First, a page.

Happy New Years From Times Square!
Environmental impacts of the celebration

photo illustration by The Pacific Sentinel Editorial Staff

On December 31st, people around the world celebrate the end of one year to ring in the next. The Times Square ball drop in New York City is the signature New Year’s Eve celebration in the United States. The Big Apple celebration dates back to 1904, and has since evolved to include big name celebrities, live performances, thousands of attendees, millions of viewers, and, the traditional bells and whistles: fireworks, glitter, confetti, tinsel, and so on. The celebration comes with environmental costs.

Right before the clock strikes midnight and the ball drops, the city releases 3,000 pounds (1.5 tons) of confetti over Times Square. Confetti became part of the tradition in 1992 in an effort to make the celebration more of a spectacle and less of a drunken brawl. While the confetti is biodegradable and made from recycled material, once it’s freed, it swirls everywhere. The heat from the crowd pushes confetti above the skyscrapers. Wind carries it all throughout the island metropolis. In Times Square, it gets mixed with the rest of celebratory garbage, topping out at a whopping 50 tons of total waste in recent years. Confetti, party hats, streamers, food containers, cigarette butts, novelty glasses; how does the city deal with all this garbage?

Clean-up begins as soon as the ball drops. An army of nearly 300 sanitation workers equipped with mechanical brooms, backpack blowers, brooms, and garbage trucks work through the night and miraculously finish within 12–16 hours.

Glitter is a staple feature for the holiday season. It’s also impossible to trace how much escapes into the environment, adding to our well-established plastic crisis. The microplastic debris does a lot of ecological damage to marine life. Some cosmetic companies are replacing plastic glitter with synthetic mica and mineral glitter with using starch-based lusters. Some scientists are calling for a ban on plastic glitter but when it comes to the shimmering party favor, plastic glitters are still the norm.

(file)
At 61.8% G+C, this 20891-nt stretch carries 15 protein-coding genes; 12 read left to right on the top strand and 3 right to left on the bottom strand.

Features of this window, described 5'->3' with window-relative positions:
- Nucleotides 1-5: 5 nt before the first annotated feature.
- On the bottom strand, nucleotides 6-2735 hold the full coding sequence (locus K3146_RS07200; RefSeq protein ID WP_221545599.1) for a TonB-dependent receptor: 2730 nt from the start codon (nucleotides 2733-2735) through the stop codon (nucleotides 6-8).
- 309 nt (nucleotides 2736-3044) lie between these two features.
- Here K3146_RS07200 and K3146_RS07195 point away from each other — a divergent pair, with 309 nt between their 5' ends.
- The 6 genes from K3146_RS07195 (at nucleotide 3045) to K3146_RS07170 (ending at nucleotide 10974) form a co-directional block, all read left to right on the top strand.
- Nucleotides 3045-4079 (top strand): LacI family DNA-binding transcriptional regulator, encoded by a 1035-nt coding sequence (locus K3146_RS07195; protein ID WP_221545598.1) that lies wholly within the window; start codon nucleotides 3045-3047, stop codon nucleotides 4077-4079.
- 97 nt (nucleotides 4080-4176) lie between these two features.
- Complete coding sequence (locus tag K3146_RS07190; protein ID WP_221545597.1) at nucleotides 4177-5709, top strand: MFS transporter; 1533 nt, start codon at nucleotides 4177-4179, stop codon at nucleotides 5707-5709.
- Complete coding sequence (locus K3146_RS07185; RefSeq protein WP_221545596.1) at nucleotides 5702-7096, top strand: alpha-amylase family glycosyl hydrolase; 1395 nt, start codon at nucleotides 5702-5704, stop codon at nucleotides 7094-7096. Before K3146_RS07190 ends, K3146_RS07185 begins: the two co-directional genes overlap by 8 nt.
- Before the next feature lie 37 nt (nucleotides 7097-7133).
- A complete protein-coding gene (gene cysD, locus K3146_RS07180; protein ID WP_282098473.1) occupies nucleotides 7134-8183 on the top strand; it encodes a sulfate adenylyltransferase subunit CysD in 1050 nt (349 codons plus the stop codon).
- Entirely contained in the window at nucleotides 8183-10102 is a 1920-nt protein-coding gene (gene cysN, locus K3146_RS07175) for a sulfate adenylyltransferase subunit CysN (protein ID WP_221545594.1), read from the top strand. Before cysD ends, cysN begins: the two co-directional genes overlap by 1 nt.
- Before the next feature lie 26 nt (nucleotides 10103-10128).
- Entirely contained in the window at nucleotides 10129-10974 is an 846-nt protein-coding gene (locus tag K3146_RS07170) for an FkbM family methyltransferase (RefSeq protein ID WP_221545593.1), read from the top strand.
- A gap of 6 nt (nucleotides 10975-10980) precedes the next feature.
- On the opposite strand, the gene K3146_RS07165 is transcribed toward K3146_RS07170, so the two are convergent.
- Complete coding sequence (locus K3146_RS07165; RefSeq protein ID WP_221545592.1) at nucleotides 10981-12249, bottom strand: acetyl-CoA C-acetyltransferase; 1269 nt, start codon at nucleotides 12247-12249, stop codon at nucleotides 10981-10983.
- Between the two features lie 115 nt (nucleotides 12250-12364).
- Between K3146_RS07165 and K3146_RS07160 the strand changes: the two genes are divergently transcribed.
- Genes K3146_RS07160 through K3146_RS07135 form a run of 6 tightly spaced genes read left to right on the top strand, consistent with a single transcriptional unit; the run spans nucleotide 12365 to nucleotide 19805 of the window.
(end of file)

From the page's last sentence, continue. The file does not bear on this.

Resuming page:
Pollution aside, another form of debris to consider is human waste. Times Square revelers begin to assemble in the viewing pen over 12 hours before the ball drops. There are no bathrooms or porta-potties in the viewing pen. Some resort to adult diapers. Forget sorting the recycling out of the garbage, many revelers are doing their business on the street. This waste, like most garbage in New York City, must get loaded on a barge or train for a long journey—up to 600 miles—to get dumped in a landfill.

Another New Year’s spectacle in many cities is a fireworks show. From Central Park to Times Square to the Brooklyn Bridge to Prospect Park, midnight fireworks illuminate the sky all over New York City. The dazzling display releases a toxic medley of chemicals and particulates into the air. Fireworks are also linked to increased levels of magnesium, and greenhouse gasses like nitrogen dioxide and sulfur dioxide in the air.

This year, Germany’s Federal Environment Agency released a statement urging people not to use fireworks on New Year’s Eve, which, the agency chief told The Rheinische Post, create 4,500 tons of fine dust particulates in the air. This annual fireworks display is equivalent “to about 15.5 percent of the particulate matter emitted by road traffic each year.” Critics say that the small particulates in high concentration are bad for health and exacerbate respiratory conditions. Furthermore, fireworks with their bright lights, loud bangs and shrill whistles disorient and scare animals. Fireworks cause birds to flee en masse. Offspring can be left to die in abandoned nests. In 2017, the Galapagos Islands banned all New Year’s Eve fireworks to protect wildlife. India banned fireworks in Delhi because of the thick smog caused by Diwali fireworks.

In the Portland, Oregon and Vancouver, Washington areas, fireworks are seeing increased regulation and restriction. How will our celebratory traditions change and adapt to increasing needs for change as we begin to understand the scope of the impact these traditions have had? Fake Christmas trees? Silent laser and video projection based alternatives to fireworks displays? We will definitely celebrate, but how?

 

Additional reporting by Margo Craig

 

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